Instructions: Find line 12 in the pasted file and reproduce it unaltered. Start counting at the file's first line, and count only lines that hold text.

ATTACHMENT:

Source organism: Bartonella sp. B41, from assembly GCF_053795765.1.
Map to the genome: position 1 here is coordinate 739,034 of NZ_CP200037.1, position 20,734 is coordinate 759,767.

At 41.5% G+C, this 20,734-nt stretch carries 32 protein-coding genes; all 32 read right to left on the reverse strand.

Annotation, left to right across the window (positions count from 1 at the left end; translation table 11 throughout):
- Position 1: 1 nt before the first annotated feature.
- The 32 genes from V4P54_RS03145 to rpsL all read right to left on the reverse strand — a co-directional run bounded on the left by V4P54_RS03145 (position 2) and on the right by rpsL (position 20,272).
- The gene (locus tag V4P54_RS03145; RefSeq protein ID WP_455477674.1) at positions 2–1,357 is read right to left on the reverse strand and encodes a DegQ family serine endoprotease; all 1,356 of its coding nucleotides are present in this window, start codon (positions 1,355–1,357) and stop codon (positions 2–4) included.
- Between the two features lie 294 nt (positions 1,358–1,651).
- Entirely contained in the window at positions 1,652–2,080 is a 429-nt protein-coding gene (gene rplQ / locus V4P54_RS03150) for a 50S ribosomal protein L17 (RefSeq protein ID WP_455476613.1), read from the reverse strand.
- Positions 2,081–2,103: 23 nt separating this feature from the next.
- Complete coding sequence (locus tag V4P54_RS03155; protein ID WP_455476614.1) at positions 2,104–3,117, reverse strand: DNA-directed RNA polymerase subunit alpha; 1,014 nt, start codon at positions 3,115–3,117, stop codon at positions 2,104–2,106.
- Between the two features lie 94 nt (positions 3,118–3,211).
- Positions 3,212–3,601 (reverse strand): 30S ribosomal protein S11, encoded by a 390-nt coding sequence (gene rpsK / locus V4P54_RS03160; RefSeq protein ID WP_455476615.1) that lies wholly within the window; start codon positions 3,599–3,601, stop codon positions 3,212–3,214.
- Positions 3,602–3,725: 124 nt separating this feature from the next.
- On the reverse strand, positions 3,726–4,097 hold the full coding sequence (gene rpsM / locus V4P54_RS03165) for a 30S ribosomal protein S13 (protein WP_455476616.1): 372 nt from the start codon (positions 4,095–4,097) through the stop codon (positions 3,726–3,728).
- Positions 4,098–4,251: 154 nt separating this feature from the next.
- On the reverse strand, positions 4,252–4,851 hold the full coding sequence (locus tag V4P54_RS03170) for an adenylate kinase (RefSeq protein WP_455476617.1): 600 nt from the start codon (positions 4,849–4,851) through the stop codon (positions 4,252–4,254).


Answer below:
- Between the two features lie 94 nt (positions 3,118–3,211).